David the Righteous One

In the weeks before the Feast of the Nativity of Christ, quite a few Old Testament prophets and saints are commemorated in the Orthodox Church calendar.  Some have their individual feast days and some are commemorated among the forefathers and ancestors of Christ on the Sundays before Christmas.  On the Sunday after the Nativity one of our commemorations in the Orthodox Church calendar is of King David the Righteous One.

David exclaims, “Create in me a clean heart, O God.” A David who achieved so much, who won so many victories, who slew Goliath, strangled a lion barehanded, received great favor from the Holy Spirit, yet imploringly cries out: “Have mercy upon me, O God, according to Thy loving  kindness, according to the multitude of Thy tender mercies, blot out my transgressions.” One could imagine what the great king was thinking; I was a simple farmer and you made me a king, and when I became a king you appointed me to be a prophet. You made me victorious in war, victorious against Goliath. Not according to my own physical strength, but through the power of faith, which You also gave unto me. You vested me with royal garb and appointed me to a royal throne. You gave me wealth. That which sin hath destroyed, You O God, through Your Grace, gave back to us. “Then will I teach transgressors Thy ways, and ungodly men shall turn to Thee.” You ranked me so high that You gave me the ability and vision to know and prophesy Your only begotten Son. I have been taught that You have a Son begotten of woman, with the same authority as you have. I told of the good news of His crucifixion, His death and descent from the heavens and of His glorious resurrection. I spoke of His trial, of man’s salvation. I foretold of the apostles’ calling.

David thunders, “For behold, Thou lovest truth; Thou has manifested to me the secret and hidden things of Thy wisdom.” The prophet testifies of the Lord’s descent upon the earth: “He shall come down as rain upon a fleece; and as drops falling upon the earth.” (71:8). And truly, when the Son of God descended, He did not arrive via earth-shaking thunderous clamor, He did not bear a pure divine form, He came as a man. Had He come in a pure divine form, neither could the mountains, nor the Sun endure the same. Its light would have been blown out, the earth – destroyed, and all those who dwelleth upon it perished. He came quietly without fanfare. Even his birth was humble, in a Virgin‘s womb with shepherds and adoring animals as witnesses.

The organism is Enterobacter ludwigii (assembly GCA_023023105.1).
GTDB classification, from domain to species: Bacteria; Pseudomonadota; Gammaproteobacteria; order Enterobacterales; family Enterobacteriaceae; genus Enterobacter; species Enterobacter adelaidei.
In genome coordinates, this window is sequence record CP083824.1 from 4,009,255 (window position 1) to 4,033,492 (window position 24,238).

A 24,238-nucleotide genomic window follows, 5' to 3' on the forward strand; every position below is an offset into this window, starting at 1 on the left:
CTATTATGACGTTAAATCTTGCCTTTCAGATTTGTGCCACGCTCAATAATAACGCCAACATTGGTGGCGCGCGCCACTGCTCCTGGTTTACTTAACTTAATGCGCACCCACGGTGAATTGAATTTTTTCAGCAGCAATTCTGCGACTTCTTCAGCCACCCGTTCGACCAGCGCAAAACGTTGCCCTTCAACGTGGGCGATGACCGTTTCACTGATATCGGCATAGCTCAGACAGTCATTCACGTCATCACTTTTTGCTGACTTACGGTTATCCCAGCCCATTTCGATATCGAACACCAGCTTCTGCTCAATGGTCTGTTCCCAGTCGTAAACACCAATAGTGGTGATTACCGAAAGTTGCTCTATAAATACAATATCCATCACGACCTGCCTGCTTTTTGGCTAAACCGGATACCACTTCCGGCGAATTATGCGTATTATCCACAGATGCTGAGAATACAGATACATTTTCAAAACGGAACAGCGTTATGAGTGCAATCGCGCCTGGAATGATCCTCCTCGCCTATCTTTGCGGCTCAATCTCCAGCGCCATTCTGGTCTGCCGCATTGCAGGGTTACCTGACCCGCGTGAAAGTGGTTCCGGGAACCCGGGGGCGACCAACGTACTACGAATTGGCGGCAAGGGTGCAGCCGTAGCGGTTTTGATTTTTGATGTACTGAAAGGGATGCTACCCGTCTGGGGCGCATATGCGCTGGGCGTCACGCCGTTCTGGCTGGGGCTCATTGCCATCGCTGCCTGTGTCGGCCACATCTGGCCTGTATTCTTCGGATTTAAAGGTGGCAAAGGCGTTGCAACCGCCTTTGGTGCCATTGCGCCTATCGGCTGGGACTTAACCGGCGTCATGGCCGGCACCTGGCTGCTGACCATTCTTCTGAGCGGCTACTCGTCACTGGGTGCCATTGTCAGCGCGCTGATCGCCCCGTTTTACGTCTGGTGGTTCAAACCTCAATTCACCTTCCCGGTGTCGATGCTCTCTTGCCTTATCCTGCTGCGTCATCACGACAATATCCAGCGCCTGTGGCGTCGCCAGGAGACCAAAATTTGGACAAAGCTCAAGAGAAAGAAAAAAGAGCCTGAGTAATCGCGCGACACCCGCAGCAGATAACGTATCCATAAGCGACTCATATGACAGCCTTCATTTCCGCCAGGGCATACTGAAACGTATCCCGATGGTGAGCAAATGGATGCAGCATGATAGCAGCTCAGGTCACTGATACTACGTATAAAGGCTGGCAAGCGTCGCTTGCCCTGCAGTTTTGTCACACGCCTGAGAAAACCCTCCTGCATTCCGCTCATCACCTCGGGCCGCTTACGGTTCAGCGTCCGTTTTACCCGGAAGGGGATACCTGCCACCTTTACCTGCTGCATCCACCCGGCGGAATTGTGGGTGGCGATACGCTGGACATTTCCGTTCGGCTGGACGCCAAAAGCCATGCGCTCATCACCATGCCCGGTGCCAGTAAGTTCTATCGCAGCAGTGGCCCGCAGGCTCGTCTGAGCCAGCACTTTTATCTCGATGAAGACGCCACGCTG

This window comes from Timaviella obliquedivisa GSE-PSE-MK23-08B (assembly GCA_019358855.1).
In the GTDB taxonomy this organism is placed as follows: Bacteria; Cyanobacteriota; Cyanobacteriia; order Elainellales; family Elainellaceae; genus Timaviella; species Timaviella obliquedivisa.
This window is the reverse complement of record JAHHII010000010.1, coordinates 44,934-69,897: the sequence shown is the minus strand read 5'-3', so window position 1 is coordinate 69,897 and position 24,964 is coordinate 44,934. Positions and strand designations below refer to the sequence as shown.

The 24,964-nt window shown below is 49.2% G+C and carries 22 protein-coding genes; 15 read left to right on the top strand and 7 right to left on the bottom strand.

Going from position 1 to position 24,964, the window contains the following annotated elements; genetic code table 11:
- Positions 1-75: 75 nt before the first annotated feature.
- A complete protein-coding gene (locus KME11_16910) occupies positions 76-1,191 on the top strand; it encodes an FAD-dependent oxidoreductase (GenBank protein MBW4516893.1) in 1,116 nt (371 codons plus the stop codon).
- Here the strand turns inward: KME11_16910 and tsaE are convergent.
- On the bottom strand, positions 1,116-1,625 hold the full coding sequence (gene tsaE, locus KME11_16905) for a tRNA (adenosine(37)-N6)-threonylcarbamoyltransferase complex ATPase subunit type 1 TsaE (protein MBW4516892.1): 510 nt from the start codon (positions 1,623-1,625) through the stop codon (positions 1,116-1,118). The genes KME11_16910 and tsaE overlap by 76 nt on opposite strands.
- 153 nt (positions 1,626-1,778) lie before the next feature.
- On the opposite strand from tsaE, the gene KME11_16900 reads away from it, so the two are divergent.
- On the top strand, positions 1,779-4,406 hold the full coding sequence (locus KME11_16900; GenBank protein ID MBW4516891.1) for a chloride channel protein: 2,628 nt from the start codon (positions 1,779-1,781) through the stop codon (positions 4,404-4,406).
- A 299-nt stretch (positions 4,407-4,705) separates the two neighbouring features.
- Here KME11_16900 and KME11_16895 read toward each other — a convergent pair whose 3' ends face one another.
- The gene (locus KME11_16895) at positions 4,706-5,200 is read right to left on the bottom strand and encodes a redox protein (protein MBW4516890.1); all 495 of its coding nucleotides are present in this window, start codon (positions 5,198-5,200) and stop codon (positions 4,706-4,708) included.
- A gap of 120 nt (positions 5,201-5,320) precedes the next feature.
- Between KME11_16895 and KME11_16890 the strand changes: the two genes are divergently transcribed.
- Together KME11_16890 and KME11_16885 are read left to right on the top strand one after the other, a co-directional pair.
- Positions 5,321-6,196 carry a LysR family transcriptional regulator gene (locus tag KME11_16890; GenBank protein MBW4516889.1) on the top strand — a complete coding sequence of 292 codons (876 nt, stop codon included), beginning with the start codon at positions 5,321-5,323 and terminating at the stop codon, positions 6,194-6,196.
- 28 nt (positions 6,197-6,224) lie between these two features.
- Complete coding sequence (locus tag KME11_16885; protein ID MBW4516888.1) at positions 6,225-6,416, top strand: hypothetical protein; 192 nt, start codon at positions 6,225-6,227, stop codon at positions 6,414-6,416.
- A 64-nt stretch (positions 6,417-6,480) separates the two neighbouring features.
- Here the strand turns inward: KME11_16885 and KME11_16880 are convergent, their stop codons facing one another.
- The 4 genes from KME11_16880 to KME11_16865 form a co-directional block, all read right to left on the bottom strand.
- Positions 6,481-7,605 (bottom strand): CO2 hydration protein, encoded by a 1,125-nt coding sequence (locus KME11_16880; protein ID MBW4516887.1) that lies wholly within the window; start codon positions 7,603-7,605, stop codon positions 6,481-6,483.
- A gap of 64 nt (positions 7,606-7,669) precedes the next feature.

(George Dimopoulos, Patristic Orthodox Sermons on the Psalms, p. 37-38)

Jesus Christ the God-Man

Jesus said, “As long as I am in the world, I am the light of the world.” As he said this, he spat on the ground and made clay of the spittle and anointed the man’s eyes with the clay, saying to him, “Go, wash in the pool of Siloam” (which means Sent). So he went and washed and came back seeing.  (John 9:5-7)

St. Athanasius of Alexandria  (d. 373 AD)  wrote:

“The very saliva of Christ was divine, healing, and life-giving because the Incarnate Word ‘adopted’ all the properties of the flesh and made them His own. It was He Who both grieved for Lazarus and then resurrected him. God was born in the flesh from the Virgin, and Mary is the Bearer of God. The flesh, which was born from Mary, did not become consubstantial with the Word, and the Word was not joined to it. Mary was chosen so that the Lord could receive ‘from her’ a body that would be ‘similar to ours’ and not consubstantial with the Godhead. ‘From Mary the Word received flesh, and a man was endangered whose nature and substance were the Word of God and whose flesh was from the seed of David, a man from the flesh of Mary.'” (St.Athanasius of Alexandria in The Eastern Fathers of the Fourth Century: Volume VII, pg. 49)

The ABC’s of Why We Need Christmas: D

The ABC’s of Why We Need Christmas
D = David, to conquer God’s Enemies